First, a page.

7 23 in order? (7)
{NUNNERY} – A ctyptic(ish) definition of house where ladies in religious orders reside.

8 Author‘s strangely angered about every unfinished verse (5,5,3)
{EDGAR ALLAN POE} – The name of this author comes from an anagram (strangely) of ANGERED around a word meaning every followed by a word for verse with the final M removed (unfinished).

14 21’s refrain is always the same – or less (9)
{NEVERMORE} – The refrain of the bird (21a) in the tale in 1d includes this word.  If something is always the same or less it would be 5,4.

16 Emissions tax (7)
{EXHUAST} – A double definition of car emissions and a word meaning to tax or tire.

18 Supply period paint (7)
{TEMPERA} – This type of paint comes from a word for a supply worker followed by a word for a period of time.

19 See 1

20 Composer‘s vodka cocktail with a dash of red-bull (6)
{DVORAK} – The name of this composer comes from an anagram (cocktail) of VODKA with the first letter (dash of) Red-bull.

23 See 1


14 Comments

  1. pommers
    Posted September 1, 2012 at 12:30 pm | Permalink

    Liked this one a lot. At least I was vaguely familiar with the theme which helped a bit :smile:

    Too many good clues to pick a favourite but perhaps 8d as it opens up the puzzle.

    Thanks for the fun Hieroglyph, now off to watch the F1 qualifying :grin:

    • spindrift
      Posted September 1, 2012 at 1:05 pm | Permalink

      Is it Schumacher’s 300th grand prix or something like that?

      • pommers
        Posted September 1, 2012 at 1:22 pm | Permalink

        Indeed it is, and he’s through to Q2.

  2. Windsurfer23
    Posted September 1, 2012 at 1:05 pm | Permalink

    Got 8d early which helped the solve.

    Thanks Hieroglyph; I particularly liked 11a and 16d. Not sure about ‘retreats’ in 5d if I have parsed it properly.

    • crypticsue
      Posted September 1, 2012 at 1:24 pm | Permalink

      The pepper spray is retreating or put backwards.

      • Windsurfer23
        Posted September 1, 2012 at 5:44 pm | Permalink

        Thanks crypticsue, I realised that but thought as it was a down clue it should have a reversal down indicator e.g. rising, upward etc (?)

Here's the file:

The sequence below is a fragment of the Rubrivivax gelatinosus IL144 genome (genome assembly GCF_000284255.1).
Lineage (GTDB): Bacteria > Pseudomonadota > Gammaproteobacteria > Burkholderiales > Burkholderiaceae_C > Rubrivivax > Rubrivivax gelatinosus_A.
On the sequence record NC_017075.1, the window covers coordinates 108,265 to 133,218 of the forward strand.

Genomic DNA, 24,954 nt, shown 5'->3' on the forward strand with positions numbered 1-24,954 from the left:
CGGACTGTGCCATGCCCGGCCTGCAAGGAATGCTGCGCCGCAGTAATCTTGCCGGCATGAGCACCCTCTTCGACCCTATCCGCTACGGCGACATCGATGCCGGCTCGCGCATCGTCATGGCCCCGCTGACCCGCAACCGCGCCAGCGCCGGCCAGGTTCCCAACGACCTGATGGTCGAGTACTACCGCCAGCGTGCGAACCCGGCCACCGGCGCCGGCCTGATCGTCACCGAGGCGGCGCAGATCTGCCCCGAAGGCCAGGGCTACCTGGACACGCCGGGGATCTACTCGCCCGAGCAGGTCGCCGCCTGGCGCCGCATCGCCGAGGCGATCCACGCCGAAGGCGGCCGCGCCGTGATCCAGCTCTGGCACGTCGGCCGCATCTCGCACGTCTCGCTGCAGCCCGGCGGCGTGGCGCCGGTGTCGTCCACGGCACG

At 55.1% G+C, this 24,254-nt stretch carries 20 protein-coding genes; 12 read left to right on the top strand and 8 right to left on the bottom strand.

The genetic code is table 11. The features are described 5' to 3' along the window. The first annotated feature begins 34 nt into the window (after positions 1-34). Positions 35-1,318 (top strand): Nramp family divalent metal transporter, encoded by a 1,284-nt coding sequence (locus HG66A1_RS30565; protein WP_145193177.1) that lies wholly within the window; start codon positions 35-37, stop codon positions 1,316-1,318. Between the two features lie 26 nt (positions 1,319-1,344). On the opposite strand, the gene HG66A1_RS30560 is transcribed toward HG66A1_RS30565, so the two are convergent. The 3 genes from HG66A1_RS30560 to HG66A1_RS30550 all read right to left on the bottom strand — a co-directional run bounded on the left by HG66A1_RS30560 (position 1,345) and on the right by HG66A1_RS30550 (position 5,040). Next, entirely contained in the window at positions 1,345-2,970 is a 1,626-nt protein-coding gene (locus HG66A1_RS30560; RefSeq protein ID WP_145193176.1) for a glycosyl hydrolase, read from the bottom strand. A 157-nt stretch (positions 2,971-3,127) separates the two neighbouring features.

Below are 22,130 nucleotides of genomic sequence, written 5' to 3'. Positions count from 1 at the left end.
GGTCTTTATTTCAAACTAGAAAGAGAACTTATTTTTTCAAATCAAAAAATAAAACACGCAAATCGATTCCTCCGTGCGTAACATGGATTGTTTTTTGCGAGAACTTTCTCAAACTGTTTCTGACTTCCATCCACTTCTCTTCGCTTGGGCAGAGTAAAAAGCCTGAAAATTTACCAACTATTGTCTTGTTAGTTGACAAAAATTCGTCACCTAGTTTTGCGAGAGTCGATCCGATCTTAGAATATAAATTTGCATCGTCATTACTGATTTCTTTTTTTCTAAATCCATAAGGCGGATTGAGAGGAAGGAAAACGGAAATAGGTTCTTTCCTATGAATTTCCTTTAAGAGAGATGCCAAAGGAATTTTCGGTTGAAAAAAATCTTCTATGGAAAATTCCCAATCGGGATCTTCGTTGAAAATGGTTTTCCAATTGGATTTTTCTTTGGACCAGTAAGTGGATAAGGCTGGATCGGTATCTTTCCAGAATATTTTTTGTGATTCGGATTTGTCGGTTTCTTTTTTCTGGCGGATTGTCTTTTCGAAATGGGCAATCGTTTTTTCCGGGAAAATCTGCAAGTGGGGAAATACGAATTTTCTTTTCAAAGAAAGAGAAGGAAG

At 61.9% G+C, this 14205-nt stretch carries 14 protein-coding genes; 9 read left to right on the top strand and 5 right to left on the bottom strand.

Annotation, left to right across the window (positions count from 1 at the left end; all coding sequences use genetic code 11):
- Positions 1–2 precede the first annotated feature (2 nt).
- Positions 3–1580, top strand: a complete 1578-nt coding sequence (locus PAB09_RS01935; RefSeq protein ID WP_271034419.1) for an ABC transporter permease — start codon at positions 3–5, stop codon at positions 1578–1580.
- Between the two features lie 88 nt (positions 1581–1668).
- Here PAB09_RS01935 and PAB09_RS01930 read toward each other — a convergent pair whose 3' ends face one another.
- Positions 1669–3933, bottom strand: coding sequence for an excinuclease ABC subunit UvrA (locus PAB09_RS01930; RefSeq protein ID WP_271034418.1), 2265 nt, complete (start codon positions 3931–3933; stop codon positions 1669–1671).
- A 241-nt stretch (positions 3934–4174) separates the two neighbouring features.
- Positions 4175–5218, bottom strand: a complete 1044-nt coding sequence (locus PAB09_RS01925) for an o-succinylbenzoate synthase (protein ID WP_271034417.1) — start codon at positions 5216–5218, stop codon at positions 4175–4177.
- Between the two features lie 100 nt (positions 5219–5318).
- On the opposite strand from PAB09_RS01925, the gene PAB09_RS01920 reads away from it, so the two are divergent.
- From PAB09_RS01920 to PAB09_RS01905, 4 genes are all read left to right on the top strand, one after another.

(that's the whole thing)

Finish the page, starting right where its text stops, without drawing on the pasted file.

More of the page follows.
• Prolixic
          Posted September 1, 2012 at 8:15 pm | Permalink

          You could retreat in a upwards direction if you were escaping from a flooding pothole!

        • pommers
          Posted September 1, 2012 at 8:34 pm | Permalink

          You are right in that there are certain indicators, like the ones you picked, that only work in a down clue. Equally, some only work in across clues, going west, left to right etc. But there are a lot that work in either – this is one example.

  3. crypticsue
    Posted September 1, 2012 at 1:25 pm | Permalink

    This appears to be a Hieroglyph I haven’t seen before – I think he’s gone off me! Didn’t take long to solve once I got 8d but very enjoyable over a lunchtime sarnie. Thanks to Hieroglyph and to Prolixic in advance for the review.

  4. Prolixic
    Posted September 1, 2012 at 3:24 pm | Permalink

    A quick note to say that the clue to 13a has been updated.

    • pommers
      Posted September 1, 2012 at 3:27 pm | Permalink

      Seem to remember wondering where the C had come from :smile:

  5. Kath
    Posted September 2, 2012 at 2:29 pm | Permalink

    I did this one largely through a bit of luck and quite a lot of guessing which meant that I needed the hints to explain several. I got the 8d author quickly and the 1/2/23/19 was the first thing I saw when I looked him up. All of that did at least provide a way into the puzzle. I really liked it but it took me a very long time. Even though 24a was an easy enough anagram it was a word that I didn’t know. The simplest clue in the whole crossword, 9a, took me ages. :roll:
    My favourites were 15, 16 and 26a and 3 (dead clever and another one that, although I could see the answer, I didn’t know why for a long time) and 16d.
    With thanks to Hieroglyph for a great crossword (when do we get another alphabet one?) and Prolixic for filling in all my gaps in understanding.

    • pommers
      Posted September 2, 2012 at 2:39 pm | Permalink

      Don’t worry Kath, I put the answer in for 3d very quickly after getting a couple of checkers but it took me ages to parse it! And I’m a chemist :roll:

      At least Jenson won today :grin:

  6. Hieroglyph
    Posted September 3, 2012 at 2:49 pm | Permalink

    Many thanks for your comments and to Prolixic for the review. A mea culpa is in order for that rogue ‘C’! Hope to be back anon, and who knows, another alphabetical some time soon. :-)